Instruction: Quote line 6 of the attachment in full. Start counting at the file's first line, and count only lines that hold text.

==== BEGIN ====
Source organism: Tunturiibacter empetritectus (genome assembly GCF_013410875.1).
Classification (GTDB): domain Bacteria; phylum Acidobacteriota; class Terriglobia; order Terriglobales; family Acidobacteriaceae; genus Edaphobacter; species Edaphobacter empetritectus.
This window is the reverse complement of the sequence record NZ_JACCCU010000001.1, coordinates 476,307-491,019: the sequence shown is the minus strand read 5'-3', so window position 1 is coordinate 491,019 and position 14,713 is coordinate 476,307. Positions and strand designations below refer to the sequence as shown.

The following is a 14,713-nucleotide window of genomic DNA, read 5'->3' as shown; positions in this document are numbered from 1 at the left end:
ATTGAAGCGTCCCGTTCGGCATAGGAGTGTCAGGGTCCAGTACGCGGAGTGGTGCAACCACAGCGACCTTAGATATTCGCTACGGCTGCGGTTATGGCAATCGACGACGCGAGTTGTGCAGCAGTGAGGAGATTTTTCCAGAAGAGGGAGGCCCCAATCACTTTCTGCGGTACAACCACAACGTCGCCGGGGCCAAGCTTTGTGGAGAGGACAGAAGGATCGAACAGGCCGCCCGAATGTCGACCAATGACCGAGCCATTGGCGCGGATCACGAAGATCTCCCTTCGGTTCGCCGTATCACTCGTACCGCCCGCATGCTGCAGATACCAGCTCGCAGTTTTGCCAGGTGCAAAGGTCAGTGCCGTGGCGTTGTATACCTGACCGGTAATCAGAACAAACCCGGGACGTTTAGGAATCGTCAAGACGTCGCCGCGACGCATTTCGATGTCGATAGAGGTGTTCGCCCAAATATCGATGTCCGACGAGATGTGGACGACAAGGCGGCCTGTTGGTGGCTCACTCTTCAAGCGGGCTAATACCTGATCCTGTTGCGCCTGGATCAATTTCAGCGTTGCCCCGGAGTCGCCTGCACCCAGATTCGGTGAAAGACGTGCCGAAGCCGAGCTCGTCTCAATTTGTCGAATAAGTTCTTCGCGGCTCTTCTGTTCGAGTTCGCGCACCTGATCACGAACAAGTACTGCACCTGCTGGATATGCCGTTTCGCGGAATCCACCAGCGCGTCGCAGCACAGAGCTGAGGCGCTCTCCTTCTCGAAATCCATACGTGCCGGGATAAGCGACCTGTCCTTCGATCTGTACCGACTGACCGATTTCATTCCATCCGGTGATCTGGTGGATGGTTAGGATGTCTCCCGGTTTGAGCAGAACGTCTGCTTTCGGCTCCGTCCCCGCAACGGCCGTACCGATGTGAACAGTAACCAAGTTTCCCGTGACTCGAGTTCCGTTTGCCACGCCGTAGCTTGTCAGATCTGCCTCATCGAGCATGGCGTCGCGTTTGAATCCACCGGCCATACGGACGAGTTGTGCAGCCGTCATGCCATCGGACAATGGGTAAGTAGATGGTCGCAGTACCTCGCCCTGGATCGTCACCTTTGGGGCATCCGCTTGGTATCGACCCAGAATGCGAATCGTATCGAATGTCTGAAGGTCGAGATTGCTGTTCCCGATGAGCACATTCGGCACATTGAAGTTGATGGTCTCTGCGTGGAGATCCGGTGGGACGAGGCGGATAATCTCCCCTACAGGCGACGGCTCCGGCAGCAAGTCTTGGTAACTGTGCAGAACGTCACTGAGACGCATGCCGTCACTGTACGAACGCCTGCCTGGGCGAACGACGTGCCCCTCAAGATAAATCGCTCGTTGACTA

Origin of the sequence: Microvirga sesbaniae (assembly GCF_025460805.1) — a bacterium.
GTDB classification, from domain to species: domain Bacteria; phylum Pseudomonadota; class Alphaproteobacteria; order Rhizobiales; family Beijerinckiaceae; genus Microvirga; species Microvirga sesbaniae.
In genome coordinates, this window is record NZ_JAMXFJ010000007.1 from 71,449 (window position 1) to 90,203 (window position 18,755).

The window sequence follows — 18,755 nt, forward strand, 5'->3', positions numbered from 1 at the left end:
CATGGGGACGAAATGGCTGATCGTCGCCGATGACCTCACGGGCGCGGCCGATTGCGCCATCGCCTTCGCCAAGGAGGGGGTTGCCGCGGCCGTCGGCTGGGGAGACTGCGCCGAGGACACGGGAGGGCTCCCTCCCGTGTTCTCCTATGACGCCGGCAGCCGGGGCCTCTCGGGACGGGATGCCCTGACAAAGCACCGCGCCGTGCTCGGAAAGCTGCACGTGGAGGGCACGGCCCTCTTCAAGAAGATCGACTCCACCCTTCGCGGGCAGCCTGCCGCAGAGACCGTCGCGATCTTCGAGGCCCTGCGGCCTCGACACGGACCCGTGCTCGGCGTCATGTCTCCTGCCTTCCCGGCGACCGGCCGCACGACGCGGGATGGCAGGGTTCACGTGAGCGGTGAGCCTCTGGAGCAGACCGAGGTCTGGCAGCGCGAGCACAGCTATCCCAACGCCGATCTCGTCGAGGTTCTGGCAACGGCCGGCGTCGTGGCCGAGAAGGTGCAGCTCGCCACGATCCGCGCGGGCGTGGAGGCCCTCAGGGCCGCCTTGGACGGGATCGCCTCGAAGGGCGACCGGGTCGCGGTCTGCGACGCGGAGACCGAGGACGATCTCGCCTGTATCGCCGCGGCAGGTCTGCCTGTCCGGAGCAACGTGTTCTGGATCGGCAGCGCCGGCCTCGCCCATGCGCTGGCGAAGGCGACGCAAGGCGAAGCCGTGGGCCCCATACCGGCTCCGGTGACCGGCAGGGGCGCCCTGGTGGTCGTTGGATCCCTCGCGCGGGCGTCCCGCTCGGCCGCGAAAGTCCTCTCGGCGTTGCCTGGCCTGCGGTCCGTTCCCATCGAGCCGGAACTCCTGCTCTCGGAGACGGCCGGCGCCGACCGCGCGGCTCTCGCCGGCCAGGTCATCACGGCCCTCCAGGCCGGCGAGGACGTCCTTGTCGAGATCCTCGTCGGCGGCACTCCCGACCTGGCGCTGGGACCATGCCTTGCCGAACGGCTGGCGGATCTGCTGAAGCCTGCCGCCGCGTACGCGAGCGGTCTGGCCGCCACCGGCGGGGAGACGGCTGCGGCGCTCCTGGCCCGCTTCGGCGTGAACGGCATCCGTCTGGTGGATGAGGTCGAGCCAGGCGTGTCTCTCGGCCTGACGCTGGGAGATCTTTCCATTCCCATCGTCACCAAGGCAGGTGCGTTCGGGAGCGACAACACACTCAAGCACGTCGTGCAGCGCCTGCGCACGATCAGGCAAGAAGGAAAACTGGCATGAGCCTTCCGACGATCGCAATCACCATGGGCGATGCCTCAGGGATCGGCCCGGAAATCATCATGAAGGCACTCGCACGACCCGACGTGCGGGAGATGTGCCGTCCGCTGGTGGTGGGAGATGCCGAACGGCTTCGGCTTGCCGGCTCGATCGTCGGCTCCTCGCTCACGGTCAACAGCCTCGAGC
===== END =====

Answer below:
Origin of the sequence: Microvirga sesbaniae (assembly GCF_025460805.1) — a bacterium.